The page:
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    Students have a habit of picking up certain stories that they think happened at school and it gets the parents all concerned. So if a kid talks to a buddy about vandalism in the science classroom its going to start issues I don't want to deal with. So I'm trying to think of stuff else where-- for the sake of my sanity :whistle:
     
  8. amakaye

    amakaye Enthusiast

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    I see...

    Maybe look at the website for a series of kids mystery books--like Cam Jansen or Nate the Great to get ideas...
     
  9. MrsC

    MrsC Multitudinous

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    I did a really fun one with students several years ago that had them testing the properties of a variety of white powders (powdered sugar, flour, salt, baking powder, baking soda). The scenario had something to do with items going missing from the school and the suspects included the cook, a baker who delivered to the school, etc). I'll see if I can dig it up in my old files.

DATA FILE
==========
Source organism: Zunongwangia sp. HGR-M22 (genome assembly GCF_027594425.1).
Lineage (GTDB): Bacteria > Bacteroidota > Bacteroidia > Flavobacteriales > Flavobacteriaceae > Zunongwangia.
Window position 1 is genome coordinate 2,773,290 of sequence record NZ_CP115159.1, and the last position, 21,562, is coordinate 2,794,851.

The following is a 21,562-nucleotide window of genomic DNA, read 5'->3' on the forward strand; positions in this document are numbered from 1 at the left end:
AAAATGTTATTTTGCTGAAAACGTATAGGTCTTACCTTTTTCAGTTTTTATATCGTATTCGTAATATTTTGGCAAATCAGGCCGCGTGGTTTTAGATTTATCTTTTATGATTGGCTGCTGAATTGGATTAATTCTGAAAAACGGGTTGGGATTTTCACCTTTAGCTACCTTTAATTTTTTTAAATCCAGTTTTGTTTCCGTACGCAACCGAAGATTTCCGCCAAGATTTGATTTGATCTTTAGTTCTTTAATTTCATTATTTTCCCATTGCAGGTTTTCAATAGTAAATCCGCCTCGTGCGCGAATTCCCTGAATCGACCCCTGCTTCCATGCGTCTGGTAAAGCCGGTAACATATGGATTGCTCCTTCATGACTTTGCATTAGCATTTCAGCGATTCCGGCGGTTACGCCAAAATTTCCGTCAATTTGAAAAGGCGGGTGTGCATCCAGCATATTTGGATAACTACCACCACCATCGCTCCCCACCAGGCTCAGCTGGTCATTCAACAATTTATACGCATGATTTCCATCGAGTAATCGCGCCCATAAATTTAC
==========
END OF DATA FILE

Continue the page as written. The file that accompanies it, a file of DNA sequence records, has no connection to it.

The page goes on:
10. BioAngel

    BioAngel Science Teacher - Grades 3-6

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    I found a lesson very similar to that actually and I'm planning on doing it-- its based on a baking contest gone wrong :)
     
  11. mopar

    mopar Multitudinous

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    Jul 6, 2012

    We do the same lesson! It's actually pretty neat.

    We also do one with chromatography and pens. They have to match the pen to the ransom note (or whatever note you choose).
     
  12. Pencil Monkey

    Pencil Monkey Devotee

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    Jul 6, 2012

    maybe you could do something with foot prints and cast making? Invisible ink also comes to mind. The forensics teacher I used to work with did a bunch of things with finger printing.

    I remember a blood type lesson from my student teaching in sixth grade. Something about babies in a nursery being mixed up. It did not involve actually testing blood. But we had the baby blood types and some of the parent blood types and had to match them all up.
     
  13. mopar

    mopar Multitudinous